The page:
The removal of these assumptions leads to the development of the non-standard forms of the CAPM.

(Note that in practice none of these modified versions is as widely used as the standard CAPM.)

From a theoretical perspective, the implementation of the CAPM requires the use of proxies for the

market portfolio because the exact composition of the market portfolio is unobservable (as explained

earlier).

As argued by Roll (1977), the unobservability of the market portfolio makes the CAPM untestable.

Given that the quality of the proxies used for the market portfolio cannot be guaranteed, it is not

possible to test the CAPM.

There could be two alternative situations.

First, it might be the case that the market portfolio is efficient (and hence the CAPM is valid),

but the proxy chosen is inefficient (and hence the empirical tests incorrectly reject the CAPM).

Second, the proxy for the market portfolio might be efficient (and hence the empirical tests

validate the CAPM), but the market portfolio itself is not efficient (and hence the validation is

false).

Page 40 of 49

Chapter 8: Securities and portfolios - risk and return - 7. Capital Asset Pricing Model (CAPM)

Academics have been debating whether the CAPM is testable for many years without arriving

at a consensus; nevertheless the model is widely applied by practitioners and largely tested by

researchers by using several proxies for the market portfolio.

These tests provide valuable – but not conclusive – insights on the appropriateness of the

CAPM.

Tests support for the CAPM, but less rapidly than predicted

Overall, these tests provide broad support for the CAPM by showing that the expected return

increased with beta over the period 1931–91, even if less rapidly than the CAPM has

predicted.

However, critics of the CAPM pointed out two problematic pieces of empirical evidence.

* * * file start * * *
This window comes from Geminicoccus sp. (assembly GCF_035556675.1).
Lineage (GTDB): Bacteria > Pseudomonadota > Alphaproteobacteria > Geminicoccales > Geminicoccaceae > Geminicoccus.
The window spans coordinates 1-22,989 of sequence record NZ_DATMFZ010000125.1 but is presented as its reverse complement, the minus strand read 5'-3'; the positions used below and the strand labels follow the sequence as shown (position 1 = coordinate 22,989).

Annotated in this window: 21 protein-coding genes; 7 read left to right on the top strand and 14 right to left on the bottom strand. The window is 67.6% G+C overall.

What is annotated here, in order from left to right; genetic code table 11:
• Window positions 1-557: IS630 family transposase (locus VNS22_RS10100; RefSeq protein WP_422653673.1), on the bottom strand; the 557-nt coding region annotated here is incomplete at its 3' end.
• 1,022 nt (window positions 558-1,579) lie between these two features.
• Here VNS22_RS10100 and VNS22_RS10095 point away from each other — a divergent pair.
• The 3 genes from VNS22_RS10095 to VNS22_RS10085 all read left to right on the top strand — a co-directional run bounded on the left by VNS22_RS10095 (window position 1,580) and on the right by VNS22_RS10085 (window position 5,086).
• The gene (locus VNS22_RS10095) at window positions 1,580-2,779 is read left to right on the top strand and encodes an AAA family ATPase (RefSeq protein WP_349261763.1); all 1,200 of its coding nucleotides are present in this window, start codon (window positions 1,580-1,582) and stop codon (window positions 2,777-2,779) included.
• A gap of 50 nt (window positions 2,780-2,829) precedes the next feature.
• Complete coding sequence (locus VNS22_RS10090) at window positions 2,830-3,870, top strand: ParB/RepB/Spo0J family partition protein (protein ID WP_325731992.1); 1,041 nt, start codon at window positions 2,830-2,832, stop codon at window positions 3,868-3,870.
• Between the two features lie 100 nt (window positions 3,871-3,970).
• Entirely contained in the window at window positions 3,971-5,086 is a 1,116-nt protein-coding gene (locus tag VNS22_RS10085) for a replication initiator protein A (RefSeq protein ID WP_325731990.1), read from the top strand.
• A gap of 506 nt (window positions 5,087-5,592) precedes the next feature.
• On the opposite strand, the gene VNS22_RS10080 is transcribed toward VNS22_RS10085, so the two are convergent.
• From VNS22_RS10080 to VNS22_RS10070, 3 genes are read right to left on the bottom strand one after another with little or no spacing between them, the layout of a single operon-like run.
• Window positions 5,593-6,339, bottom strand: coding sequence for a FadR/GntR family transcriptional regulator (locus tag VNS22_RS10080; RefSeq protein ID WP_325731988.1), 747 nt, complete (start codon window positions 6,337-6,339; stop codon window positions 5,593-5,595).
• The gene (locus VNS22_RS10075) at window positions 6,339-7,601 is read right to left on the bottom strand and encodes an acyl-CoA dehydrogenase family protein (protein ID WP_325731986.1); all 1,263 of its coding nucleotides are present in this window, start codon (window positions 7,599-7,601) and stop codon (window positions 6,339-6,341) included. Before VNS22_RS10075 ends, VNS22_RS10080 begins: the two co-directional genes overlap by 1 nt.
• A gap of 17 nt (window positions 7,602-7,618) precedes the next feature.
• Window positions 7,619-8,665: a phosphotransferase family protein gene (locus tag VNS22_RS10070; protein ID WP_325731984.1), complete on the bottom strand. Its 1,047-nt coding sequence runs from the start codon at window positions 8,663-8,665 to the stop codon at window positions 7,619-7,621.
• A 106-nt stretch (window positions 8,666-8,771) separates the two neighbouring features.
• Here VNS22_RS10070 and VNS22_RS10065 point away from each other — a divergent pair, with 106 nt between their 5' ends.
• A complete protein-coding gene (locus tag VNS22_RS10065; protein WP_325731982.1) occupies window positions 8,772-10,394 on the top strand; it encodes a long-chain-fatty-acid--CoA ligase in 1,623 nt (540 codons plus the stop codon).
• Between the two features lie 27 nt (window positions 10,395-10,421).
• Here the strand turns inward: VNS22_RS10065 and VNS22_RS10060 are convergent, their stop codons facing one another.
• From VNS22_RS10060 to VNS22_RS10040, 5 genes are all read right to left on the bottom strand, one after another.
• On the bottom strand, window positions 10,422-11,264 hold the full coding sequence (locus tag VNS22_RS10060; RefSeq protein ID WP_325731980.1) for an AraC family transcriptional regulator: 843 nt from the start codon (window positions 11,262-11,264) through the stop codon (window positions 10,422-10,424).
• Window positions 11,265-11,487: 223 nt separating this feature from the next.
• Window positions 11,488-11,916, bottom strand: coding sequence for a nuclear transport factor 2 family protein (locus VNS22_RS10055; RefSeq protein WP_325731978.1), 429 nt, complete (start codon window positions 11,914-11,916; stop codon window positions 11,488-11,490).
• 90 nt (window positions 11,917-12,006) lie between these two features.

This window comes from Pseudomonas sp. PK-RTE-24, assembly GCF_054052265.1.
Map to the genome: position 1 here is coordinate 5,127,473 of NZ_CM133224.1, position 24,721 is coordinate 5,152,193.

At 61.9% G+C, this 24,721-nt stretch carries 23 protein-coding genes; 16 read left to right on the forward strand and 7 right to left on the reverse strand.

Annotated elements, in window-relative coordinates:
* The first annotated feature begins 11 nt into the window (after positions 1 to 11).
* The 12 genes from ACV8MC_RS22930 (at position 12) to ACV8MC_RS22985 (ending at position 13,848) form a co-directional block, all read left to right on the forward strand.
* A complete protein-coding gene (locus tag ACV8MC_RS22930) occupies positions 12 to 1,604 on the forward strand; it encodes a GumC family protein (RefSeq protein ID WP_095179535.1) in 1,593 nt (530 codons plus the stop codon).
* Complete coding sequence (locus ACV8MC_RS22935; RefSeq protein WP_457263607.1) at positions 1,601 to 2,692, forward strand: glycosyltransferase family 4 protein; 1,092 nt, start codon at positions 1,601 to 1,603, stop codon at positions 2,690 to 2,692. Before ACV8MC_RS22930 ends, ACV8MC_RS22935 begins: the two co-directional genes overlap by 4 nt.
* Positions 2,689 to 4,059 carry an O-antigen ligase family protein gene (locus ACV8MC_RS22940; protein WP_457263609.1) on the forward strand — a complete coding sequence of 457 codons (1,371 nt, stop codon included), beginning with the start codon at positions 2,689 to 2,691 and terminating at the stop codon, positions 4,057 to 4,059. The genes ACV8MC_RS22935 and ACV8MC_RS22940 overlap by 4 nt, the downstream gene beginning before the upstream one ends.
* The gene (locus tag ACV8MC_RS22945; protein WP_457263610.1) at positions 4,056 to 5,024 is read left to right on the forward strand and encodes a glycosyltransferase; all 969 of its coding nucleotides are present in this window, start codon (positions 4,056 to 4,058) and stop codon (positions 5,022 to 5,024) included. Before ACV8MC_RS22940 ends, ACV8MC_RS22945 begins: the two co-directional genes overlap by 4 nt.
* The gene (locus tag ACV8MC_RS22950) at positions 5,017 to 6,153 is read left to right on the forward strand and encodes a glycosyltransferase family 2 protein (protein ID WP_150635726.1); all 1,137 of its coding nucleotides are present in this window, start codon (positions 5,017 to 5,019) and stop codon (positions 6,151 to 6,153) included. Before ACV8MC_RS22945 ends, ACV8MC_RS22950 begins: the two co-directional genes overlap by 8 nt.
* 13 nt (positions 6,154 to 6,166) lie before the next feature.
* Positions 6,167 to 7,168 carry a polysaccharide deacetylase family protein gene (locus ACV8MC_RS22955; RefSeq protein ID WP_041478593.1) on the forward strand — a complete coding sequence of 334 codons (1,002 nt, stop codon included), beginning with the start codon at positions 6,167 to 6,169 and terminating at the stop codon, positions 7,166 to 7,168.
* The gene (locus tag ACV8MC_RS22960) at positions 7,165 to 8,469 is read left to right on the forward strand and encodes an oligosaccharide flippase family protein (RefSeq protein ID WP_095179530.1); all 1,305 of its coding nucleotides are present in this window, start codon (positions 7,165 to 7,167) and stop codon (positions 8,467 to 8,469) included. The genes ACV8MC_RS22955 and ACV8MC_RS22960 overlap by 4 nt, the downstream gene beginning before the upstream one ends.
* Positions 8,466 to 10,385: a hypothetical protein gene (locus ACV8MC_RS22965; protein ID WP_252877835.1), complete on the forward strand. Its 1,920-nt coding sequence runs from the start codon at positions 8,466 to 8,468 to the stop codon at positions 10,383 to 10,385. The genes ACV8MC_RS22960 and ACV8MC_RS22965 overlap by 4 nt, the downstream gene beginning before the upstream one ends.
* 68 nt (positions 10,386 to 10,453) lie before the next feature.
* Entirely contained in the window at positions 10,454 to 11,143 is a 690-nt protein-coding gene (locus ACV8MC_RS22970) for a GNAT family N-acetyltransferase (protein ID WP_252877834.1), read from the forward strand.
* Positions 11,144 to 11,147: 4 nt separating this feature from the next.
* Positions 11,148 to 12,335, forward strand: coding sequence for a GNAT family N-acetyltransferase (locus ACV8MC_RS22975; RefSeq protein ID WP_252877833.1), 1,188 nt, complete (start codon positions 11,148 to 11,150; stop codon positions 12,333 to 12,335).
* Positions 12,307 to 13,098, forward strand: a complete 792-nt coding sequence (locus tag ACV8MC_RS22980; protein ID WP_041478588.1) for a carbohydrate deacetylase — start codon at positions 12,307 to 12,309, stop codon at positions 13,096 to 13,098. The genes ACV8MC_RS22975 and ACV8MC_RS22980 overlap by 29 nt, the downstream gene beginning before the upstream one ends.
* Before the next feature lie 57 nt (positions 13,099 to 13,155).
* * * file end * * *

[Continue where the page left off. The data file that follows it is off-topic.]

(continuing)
First, in recent years the slope of the security market line has been much flatter than one would expect

from the CAPM.

This means that high-beta stocks performed better than low-beta stocks,

but the difference in their actual returns was not as great as the CAPM would predict.

Counter argument: test only use actual return, but not E(R)

However, the supporters of the CAPM argue that the evidence could be due to the fact that the CAPM

itself is concerned with expected returns, whereas the tests only use actual returns.

Actual returns do reflect expectations, but they are also largely affected by noise.

Second, factors other than beta have all been found in empirical studies to explain ex-post realised

returns (after controlling for beta).

Factors such as firm size, book-to-market ratio, price-to-earnings ratio and dividend yield

This contrasts with the CAPM, which predicts that beta is the only factor that explains expected

returns.

For example, small capitalisation stocks (known as small-cap) did better than large capitalisation stocks

over the period 1932–97.

Although they have higher betas, the difference in betas is not enough to explain the difference in

returns.

It seems that investors saw risks in small-cap that were not captured in their beta.

Page 41 of 49

Chapter 8: Securities and portfolios - risk and return - 7. Capital Asset Pricing Model (CAPM)

One explanation for this result could be ‘data-snooping’ or ‘data mining’.

(This refers to the fact that many researchers look at past sample returns, and they are bound to find

a strategy that, just by pure chance, has worked in the past.)

Actually, the supporters of the CAPM proved that the small–large cap results vanished once they

were discovered.

This empirical evidence can suggest either that the CAPM does not hold or that tests do not prove

anything about the CAPM because of Roll’s insights.

The controversial nature of the evidence and the difficulties in interpreting this evidence have led to

other asset pricing theories, such as the Arbitrage Pricing Theory (discussed in the next section).

Page 42 of 49

Chapter 8: Securities and portfolios - risk and return - 8. Arbitrage Pricing Theory (APT)

Brealey, Myers and Allen 2010, pp. 227 - 231. Some Alternative Theories

The alternative asset pricing paradigm, known as Arbitrage Pricing Theory (APT) is, in some ways, less

complicated than the CAPM.